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How to Create an (Inexpensive) Sensory Space in Your Home

By Fraser Sensory Supports and Training Manager Gina Brady and Pam Dewey • sensory space, sensory space DIY, creating a sensory space, home sensory space, sensory items, sensory support, sensory processing, sensory processing difficulties, autism and sensory processing, asd and sensory, sensory space for kids, sensory space adults, sensory space for people with autism • October 20, 2022

People with autism often have sensory processing difficulties. However, an individual doesn’t have to be on the spectrum to have issues with sensory processing. Everyone has likes and dislikes regarding specific types of sensory input. Maybe you like playing with your hair, but can’t stand the way grass feels on your feet.

Sensory differences make things like bright lights, loud noises or specific types of fabric on your skin, unbearable. When exposed to these things, individuals with sensory difficulties may have an overreaction or an emotional withdrawal.

If you have a loved one with sensory processing differences, it can be helpful to create a calming sensory space in your home.

“A sensory space provides a safe haven for an individual with sensory needs. This can be a place to get away from sensations when someone starts to get overwhelmed or to regulate before a challenging sensory task like vacuuming or brushing their teeth. You don’t have to purchase expensive therapy equipment to create a sensory space in your own home,” says Fraser Sensory CertifiedTM Supports and Program Training Manager Gina Brady.

Here are a few easy and inexpensive ways to create a sensory space within your home.


Pick a corner or another quiet area to create a designated sensory space. Start by removing items from the walls. Eliminate other distractions, like T.V., tablets and video games to make the space calming for your loved one to regulate in.

Pick up a paintbrush

Choose paint colors for your space, based on whether your loved one craves stimulation or needs less stimulation. If your child is often overwhelmed by sensory input, paint the area in soft colors like grey, blue or lavender. But if your child suffers from low energy, consider warm tones like yellows, oranges, reds or whites. If painting the wall isn’t an option, hang a tapestry over the wall in a preferred color and pattern.

Get them comfortable seating

Some people with sensory processing differences crave movement, so sitting still is particularly hard. For people who need activity, alternate seating can help them stay focused and regulate. Set up your space with seating options like exercise balls, wiggle cushions, bean bag chairs or a floor cushion.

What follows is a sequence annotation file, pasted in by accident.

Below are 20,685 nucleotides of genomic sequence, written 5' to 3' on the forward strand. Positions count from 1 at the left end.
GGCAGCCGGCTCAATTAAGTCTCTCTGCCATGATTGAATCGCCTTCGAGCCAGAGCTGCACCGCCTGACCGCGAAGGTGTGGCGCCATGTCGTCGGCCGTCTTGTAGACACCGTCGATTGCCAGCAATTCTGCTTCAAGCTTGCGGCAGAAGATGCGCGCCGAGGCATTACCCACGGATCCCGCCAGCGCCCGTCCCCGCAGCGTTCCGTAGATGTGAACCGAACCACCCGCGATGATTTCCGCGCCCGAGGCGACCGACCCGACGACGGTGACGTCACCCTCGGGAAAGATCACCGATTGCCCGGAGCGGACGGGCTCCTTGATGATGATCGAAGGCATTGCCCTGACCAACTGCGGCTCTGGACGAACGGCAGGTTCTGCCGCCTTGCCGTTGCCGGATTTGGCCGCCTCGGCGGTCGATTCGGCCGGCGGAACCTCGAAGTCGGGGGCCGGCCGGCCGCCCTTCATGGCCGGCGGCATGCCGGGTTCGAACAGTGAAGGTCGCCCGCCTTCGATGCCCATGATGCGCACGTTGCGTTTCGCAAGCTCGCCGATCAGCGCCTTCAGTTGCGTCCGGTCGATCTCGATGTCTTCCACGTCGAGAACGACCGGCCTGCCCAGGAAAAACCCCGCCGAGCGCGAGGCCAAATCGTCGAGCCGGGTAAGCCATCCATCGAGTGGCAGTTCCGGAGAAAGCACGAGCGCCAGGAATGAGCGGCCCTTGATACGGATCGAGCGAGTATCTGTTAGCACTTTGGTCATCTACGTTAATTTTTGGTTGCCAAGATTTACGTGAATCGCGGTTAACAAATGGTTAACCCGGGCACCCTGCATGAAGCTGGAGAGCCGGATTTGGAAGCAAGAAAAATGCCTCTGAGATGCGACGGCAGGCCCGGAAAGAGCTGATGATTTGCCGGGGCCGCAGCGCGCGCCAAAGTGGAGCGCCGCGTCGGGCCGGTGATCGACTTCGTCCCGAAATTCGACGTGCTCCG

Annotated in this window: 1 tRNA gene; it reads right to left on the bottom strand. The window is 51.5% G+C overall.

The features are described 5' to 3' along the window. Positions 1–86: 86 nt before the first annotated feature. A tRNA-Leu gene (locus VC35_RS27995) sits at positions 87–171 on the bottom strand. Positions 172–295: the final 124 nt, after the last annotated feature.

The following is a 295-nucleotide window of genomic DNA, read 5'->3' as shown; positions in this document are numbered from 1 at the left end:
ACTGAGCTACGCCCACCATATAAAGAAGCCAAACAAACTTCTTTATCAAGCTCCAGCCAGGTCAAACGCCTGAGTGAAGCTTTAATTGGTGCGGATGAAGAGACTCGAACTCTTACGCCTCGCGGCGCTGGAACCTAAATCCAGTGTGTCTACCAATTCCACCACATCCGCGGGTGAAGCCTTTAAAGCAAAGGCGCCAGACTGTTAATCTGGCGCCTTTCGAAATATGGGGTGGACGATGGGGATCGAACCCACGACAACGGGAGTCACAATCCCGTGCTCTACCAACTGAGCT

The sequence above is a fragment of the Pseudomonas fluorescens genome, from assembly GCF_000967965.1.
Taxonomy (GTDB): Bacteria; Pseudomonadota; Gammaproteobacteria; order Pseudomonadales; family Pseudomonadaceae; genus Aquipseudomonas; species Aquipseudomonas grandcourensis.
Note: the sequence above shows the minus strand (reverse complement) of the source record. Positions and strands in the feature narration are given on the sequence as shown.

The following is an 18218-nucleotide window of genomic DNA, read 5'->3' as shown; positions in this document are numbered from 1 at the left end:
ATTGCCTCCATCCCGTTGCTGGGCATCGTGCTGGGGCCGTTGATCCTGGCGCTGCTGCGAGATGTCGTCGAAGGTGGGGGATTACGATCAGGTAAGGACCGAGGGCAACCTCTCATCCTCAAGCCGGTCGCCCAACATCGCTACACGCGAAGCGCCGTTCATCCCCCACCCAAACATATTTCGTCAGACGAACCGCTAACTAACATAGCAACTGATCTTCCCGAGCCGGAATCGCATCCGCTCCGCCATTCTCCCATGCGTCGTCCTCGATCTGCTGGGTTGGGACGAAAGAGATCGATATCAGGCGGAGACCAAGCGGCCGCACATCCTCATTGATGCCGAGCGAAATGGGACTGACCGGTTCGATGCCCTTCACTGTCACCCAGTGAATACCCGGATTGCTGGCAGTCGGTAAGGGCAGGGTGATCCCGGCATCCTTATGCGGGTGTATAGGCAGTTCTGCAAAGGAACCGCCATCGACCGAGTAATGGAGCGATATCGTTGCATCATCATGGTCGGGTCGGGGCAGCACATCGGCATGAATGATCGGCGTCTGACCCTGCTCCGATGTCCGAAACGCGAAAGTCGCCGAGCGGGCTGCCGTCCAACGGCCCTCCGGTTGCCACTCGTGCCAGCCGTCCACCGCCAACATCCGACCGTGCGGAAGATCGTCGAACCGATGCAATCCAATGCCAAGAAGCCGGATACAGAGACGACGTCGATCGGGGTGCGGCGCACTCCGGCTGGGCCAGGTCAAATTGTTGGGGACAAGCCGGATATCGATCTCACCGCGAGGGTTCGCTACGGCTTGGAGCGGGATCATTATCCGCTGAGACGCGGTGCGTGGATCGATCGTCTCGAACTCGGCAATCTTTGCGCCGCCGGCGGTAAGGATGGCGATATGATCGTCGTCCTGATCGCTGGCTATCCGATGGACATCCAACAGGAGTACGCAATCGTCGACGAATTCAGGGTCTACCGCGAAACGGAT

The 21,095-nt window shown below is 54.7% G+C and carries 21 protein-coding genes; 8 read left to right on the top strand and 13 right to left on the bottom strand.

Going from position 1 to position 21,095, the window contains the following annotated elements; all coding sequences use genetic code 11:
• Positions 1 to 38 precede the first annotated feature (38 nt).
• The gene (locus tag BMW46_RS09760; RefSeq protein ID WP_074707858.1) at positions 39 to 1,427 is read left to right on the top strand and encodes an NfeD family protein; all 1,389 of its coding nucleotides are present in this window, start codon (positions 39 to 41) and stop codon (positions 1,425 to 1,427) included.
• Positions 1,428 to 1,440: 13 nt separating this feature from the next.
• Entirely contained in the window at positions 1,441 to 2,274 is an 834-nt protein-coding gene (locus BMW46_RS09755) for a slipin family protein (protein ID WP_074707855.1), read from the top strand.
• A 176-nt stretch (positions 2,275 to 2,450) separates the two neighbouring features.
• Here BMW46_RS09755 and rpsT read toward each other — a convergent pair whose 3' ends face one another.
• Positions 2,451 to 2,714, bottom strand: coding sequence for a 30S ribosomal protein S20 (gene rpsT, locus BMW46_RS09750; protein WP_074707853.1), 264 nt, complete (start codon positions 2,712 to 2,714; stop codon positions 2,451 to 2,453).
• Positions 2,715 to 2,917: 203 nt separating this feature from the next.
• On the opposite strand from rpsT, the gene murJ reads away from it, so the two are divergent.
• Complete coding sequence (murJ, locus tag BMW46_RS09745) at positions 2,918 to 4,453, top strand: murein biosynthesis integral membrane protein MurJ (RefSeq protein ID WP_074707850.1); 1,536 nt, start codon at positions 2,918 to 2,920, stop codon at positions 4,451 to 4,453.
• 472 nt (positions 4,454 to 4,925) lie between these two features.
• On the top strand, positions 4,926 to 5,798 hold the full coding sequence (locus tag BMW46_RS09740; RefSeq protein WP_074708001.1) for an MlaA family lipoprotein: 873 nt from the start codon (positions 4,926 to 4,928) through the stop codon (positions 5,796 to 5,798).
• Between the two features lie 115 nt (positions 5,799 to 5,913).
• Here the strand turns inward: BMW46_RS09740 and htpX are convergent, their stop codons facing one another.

Adjust the lighting

Lighting can be particularly important. Try adding a lamp or some string lights to your sensory space. Choose lighting according to whether your family member likes lights with cool or warm tones, or want white lights or color. Dimmable lights also allow individuals to adjust the brightness based on what they need each time they use the space.

Eliminate distracting noise

If loud music or other noises are overwhelming, add a set of noise-canceling or noise-reducing headphones to the sensory space. Earplugs are a less expensive option. Some people with sensory differences might also enjoy white noise, which you can access through various apps or a white noise machine, which you can order online.

Create a sensory bin

Sensory bins provide tactile sensory input. You can create a sensory bin with a tub filled with common household items like beans, rice, uncooked pasta, craft glass, beads or kinetic sand. Hide objects or pictures in the container for the fun of discovery. If you hide letters in the container, individuals can spell out a word with the letters they find. Adding small, malleable toys into the bin encourages all kinds of imaginative play. Here’s a link to a video with simple and easy steps to make a sensory bin.

Provide fidgets

Add a couple of your loved one’s favorite fidgets to your sensory space. There are fidget spinners, Pop Its, squishies, monkey noodles and stress balls. Fidget toys help people with sensory processing differences calm down by providing different input, when they feel overwhelmed. Even something like a keychain or a beaded bracelet can work as a fidget, as long as it has some movement that provides a distraction for a person’s hands.

Consider a chewy

A chewy is a piece of jewelry with food-safe beads to chew on. Some with sensory processing differences find chewing helps regulate their bodies. Gum or saltwater taffy also works, says Brady, since both are chewy and provide the same type of satisfying sensory input.

Provide art-making Items

Many art projects provide sensory input. You can include a painting station in your sensory space or provide air-dry clay for a variety of fun projects. You could even have kids create little creatures out of egg cartons, like ladybugs or caterpillars.

Add a weighted item

You may be familiar with weighted blankets, but there are other smaller weighted items like a lap pad or a weighted stuffed animal that provide deep-pressure stimulation, which is soothing. Even carrying a backpack filled with toys can provide this input. Or you can create a weighted item by filling a pillowcase or sock with rice, beans or some other type of small pellet. Remember, the rule of thumb for weighted items is 10% of your body’s weight. For a 50-pound child, that would mean a 5-pound weighted item.

Building a sensory space at home can help your loved one regulate when they’re feeling overwhelmed or are craving a particular type of sensory input. If you’re unsure what kind of sensory items to include in your space, consult with your healthcare professional, like an occupational therapist, pediatrician or doctor.